In this article, I speculate that the nascent field of AI ethics might have a thing or two to learn from its older sibling, bioethics, and that field’s successes in establishing ethical reflection into the culture and practices of the medical profession.
In four important ways, the field of AI ethics today is not altogether different from the state medical ethics was in before it came into its full-fledged form in the 1970s. First, both fields had recently undergone exponential growth and advancement that had raised important new moral questions that society and the profession had not yet grappled with. Second, in response to these questions, both fields have drawn scholars from a wide array of traditional disciplines including theology, philosophy, sociology, medicine, and the law. Third, however, in their infancy, work in each field was often siloed into these disciplinary boundaries, limiting the import of the research. Finally, both medicine in the 1960s and the tech industry today seemed to lack the resources and culture to include ethical considerations as a regular practice of the industry. In the course of the next two decades the founding generation of bioethicists both convinced the medical industry that ethical reflection needed to be a central aspect of how medicine is done, and established the structures of a field of practical ethics.
A Very Brief History of Bioethics
Before medical ethics established an identity of its own, the work of bioethics was often being done in isolation among the far-flung corners of each parent discipline. Thus, it was likely that an article written for a theology or philosophy journal would be read by few medical professionals, while a case written up in a medical journal, unless it became a subject of popular media, never gained the attention (or the corresponding ethical rigor) of philosophical or theological ethicists. This began to change in 1969, when the Institute of Ethics, Society, and the Life Sciences (now known as the Hastings Center) became the first academic center in the world to be focused on the questions of Medical Ethics. The Hastings Center would soon be followed by the Kennedy Institute of Ethics at Georgetown University in 1971 and the two centers would, together, become the clearinghouses for a growing body of ethical reflections on the ever-increasing advancements in medicine in the latter half of the 20th Century.
The need for medical ethics was already well established by the time these twin medical ethics centers came into existence. The Doctors’ Trial at the Nuremberg Tribunal in 1947 had raised global consciousness of the need for moral limits on medical research and experimentation, but the conversation would not yet expand to the morality of medicine itself. In the decades that followed Nuremberg, however, James Watson and Francis Crick would discover DNA in 1953; Joseph Murray would conduct the first Renal Transplant in 1954 and Belding Scribner would invent Hemodialysis in 1960; the FDA would approve the first oral contraceptives in 1960; Christiaan Barnard would conduct the first successful heart transplant in 1967; and the U.S. Supreme Court would legalize abortion in 1973.
Each of these expansions of what medicine could do raised questions about what medicine should do. Responses first emerged from within the standards of medicine itself. For example, in 1968, the New England Journal of Medicine first defined an “irreversible coma” or what came to be known as “brain death,” thus redefining the moral point at which further medical treatment was expected. But the depth of the moral questions emerging in medicine called for the work to be undertaken by a field of professional ethicists. It was into this lacuna that the Hastings Center and the Kennedy Institute were established and the field of medical ethics was born.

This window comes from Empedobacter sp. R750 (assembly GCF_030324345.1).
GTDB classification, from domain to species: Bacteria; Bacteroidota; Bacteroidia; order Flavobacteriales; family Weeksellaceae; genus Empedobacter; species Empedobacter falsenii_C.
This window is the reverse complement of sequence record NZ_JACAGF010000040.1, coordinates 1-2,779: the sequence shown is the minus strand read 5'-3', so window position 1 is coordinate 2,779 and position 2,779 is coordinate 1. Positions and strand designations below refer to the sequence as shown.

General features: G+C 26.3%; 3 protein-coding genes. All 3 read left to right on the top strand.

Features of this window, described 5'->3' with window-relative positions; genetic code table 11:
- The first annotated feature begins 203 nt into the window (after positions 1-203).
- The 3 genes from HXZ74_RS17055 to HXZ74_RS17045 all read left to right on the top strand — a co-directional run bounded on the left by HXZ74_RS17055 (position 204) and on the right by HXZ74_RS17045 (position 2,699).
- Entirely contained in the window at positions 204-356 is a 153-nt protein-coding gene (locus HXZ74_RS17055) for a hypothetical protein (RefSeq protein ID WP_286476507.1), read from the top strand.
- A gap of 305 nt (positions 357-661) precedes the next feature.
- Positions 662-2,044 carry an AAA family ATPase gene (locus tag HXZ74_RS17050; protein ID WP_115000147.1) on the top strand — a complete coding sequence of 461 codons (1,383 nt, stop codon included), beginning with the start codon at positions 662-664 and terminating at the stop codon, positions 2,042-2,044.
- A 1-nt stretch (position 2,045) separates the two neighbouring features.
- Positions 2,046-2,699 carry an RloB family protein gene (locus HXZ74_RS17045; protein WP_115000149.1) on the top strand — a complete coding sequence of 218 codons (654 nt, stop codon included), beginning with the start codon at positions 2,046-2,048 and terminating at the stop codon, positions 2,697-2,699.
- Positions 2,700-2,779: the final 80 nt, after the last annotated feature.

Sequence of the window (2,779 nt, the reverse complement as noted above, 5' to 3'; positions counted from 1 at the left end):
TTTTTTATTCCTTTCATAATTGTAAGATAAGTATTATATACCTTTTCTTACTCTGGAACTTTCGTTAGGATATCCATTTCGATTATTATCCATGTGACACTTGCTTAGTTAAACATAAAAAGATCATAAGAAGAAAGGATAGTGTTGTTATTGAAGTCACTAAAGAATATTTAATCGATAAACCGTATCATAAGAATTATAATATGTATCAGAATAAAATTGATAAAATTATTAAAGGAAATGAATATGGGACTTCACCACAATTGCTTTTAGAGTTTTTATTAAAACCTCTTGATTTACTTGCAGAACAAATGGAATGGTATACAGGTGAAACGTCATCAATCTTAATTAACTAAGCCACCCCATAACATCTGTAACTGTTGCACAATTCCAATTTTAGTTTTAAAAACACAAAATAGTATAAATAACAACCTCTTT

The new field of medical ethics quickly set about trying to organize and define its work. “From the Hastings Center came a steady stream of carefully considered opinions, worked out by small groups of scholars from different disciplines called together to discuss specific issues in detail. From the Kennedy Institute came a four-volume Encyclopedia of Bioethics (1975) and the annual publication of the Bibliography of Bioethics, which, in volumes of steadily increasing size, registered the growing literature in the field.”
In the 1970s, certain key cases drew national attention, and crystalized the need for the field. In 1972, the Tuskegee Syphilis Trials were revealed, in which hundreds of poor, uneducated, black American men had been subject to a four-decade long study on the advancement of syphilis in their bodies, even when antibiotics had been well-established as a cure for syphilis since 1940. 1975 saw the case of Karen Ann Quinlen, whose parents elected to remove life support after she was determined to be in a “persistent vegetative state.” And in 1978, Baby Louise Joy Brown became the first artificially conceived baby brought to term. For each of these cases, the field of medical ethics was there to professionally examine the contours of each case, to make sense of the moral questions for the public at large, and to offer the various moral solutions that needed to be weighed.
Even as these high profile cases caught the national attention and the new field was there to offer its analysis, the field itself was continuing to deepen its local influence on medicine. Throughout the 1970s, local medical ethics review boards were being established in hospitals throughout the country to review and deal with challenging moral cases on the local level. At the same time, bioethics centers and programs were also being established at universities to both train the growing field of medical ethicists and to provide local scholarly outposts that could continue to produce new research as medicine itself continued to expand its capacities. By the end of the decade, the new field had not only been established but had created a whole network of research, documentation, and exchange of information that operated at both a scholarly and a clinical level. In one short decade, medical ethics had revolutionized how moral questions in medicine were handled.